CIPS Annual Dinner – Sam Walsh Leads Tribute To David Noble

Last night, around 300 people assembled for the CIPS (Chartered Institute of Procurement and Supply) Annual Dinner at 8 Northumberland Avenue in central London, which is a spectacular banqueting hall, a very good venue except for the fact that they do pretty much taser you out into the street at midnight on the dot. And it is rather pink (well, the lighting is anyway).

It was of course not the celebration we might have expected, given the very sad and sudden death of Chief Executive, David Noble, just a couple of weeks ago.  There was some consideration given to postponing the event, but quite rightly it was decided that Noble himself would have been horrified at that thought; the show (or the dinner) must go on, as they say.

But it certainly made the atmosphere somewhat different,  although the opening remarks from President Sam Walsh (more on his speech next week)struck the right note, with a minute's applause rather than a minutes silence - Grahame Ball's idea, we were told, and a good one.

The food was good, except for the pudding which was excellent, as was the service. The Proxima table had the best wine - now there's a big surprise. The after-dinner speaker was Andrew Neil, the journalist and political commentator. He is the best political interviewer around, in our opinion, with his sharp wit and ability to put the really tough questions to his victims. (He is also the butt of a very long-running joke in Private Eye, as regular readers of that magazine will know).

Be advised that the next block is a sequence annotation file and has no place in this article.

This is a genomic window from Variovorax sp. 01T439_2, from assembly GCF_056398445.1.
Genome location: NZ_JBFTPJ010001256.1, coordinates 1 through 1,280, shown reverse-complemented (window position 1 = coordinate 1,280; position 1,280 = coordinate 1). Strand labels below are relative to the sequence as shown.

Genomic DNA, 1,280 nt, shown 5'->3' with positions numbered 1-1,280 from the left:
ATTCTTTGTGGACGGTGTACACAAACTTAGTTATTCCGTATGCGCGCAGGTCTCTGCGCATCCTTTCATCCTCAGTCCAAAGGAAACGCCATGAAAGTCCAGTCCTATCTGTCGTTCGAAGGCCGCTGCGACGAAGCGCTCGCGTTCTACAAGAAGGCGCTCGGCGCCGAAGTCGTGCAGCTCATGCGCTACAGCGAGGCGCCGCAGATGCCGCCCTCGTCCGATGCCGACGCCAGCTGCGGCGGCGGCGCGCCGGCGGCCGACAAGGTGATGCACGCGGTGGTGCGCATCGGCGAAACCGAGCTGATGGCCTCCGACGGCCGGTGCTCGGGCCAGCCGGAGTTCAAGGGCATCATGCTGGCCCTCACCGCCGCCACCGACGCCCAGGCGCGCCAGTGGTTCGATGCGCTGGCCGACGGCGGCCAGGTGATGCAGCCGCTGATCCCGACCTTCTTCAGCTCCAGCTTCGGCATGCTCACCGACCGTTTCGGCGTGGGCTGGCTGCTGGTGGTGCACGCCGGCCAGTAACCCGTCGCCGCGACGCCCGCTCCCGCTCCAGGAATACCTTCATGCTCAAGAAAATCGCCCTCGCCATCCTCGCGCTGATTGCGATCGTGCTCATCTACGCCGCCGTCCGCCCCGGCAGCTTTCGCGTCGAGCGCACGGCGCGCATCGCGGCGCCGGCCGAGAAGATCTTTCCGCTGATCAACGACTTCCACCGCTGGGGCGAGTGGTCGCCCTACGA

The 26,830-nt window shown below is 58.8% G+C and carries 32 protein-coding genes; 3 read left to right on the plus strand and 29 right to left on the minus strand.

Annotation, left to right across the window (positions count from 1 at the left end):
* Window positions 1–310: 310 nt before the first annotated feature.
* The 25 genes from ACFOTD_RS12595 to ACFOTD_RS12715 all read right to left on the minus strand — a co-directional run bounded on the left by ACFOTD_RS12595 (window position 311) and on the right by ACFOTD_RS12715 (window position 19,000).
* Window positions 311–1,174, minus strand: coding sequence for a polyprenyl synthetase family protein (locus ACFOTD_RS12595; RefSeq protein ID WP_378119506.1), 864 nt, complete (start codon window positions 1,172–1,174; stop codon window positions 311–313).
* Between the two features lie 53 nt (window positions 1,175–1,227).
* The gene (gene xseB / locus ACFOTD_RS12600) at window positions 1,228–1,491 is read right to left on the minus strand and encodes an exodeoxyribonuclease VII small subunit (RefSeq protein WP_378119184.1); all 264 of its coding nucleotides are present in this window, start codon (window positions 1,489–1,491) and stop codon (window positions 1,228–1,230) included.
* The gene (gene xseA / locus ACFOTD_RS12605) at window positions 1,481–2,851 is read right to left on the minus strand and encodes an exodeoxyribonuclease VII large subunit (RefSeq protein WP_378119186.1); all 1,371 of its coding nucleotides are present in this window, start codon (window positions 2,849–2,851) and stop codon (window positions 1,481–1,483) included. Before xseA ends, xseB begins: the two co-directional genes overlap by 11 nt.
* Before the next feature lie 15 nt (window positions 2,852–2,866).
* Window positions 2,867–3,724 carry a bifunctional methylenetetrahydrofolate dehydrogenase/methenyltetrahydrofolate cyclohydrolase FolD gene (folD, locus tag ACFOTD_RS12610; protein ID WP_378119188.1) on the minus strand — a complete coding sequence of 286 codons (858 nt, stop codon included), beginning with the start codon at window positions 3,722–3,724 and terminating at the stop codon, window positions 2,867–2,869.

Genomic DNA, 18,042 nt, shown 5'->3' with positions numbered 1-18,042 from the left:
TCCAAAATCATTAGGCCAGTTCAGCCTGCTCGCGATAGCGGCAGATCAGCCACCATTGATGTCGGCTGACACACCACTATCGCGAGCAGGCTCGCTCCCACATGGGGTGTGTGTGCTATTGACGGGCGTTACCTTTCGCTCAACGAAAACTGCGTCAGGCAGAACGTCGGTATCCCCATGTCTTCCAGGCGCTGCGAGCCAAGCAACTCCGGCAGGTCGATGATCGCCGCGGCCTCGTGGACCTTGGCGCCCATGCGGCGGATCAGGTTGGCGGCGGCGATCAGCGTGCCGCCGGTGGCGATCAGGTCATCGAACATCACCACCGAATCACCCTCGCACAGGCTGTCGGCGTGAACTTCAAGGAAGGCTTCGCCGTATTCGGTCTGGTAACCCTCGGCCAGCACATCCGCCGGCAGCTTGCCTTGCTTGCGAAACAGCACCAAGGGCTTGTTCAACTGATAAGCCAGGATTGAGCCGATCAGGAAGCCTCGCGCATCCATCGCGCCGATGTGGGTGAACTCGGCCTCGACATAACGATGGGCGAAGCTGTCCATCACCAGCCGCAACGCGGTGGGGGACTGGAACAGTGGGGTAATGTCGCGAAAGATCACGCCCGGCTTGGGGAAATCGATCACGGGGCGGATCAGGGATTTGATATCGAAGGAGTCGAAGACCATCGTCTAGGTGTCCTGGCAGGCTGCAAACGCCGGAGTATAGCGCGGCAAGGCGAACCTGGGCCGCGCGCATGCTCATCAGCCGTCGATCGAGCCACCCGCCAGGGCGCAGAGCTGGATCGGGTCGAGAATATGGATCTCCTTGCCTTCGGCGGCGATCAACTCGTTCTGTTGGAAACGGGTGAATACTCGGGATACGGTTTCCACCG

He was very good, starting with some genuinely funny jokes then getting into some serious Brexit analysis. I was disappointed when he finished, which is a real rarity for after-dinner speakers! So all in all, a successful and enjoyable evening despite recent events.

One final point. I'm staying in an  cheap but clean and cheerful apartment hotel near Euston - Cartright Gardens. It is 1 am as I write this, and in the gardens outside, a bird - what I assume is a nightingale* is holding forth. It has a beautiful voice, and when I first heard it, I thought how wonderful it was to have this in the heart of congested London. But now, I would really rather like it to shut up and let me go to sleep. Anyone know what the penalty is for shooting** a nightingale?

*(Or maybe an insomniac thrush?)

**(You know I wouldn't really! Well, probably not ....)

First Voice

  1. Stuart Brocklehurst:

    A £5,000 fine or six months in jail, under the Wildlife and Countryside Act 1981. Earplugs could be cheaper…

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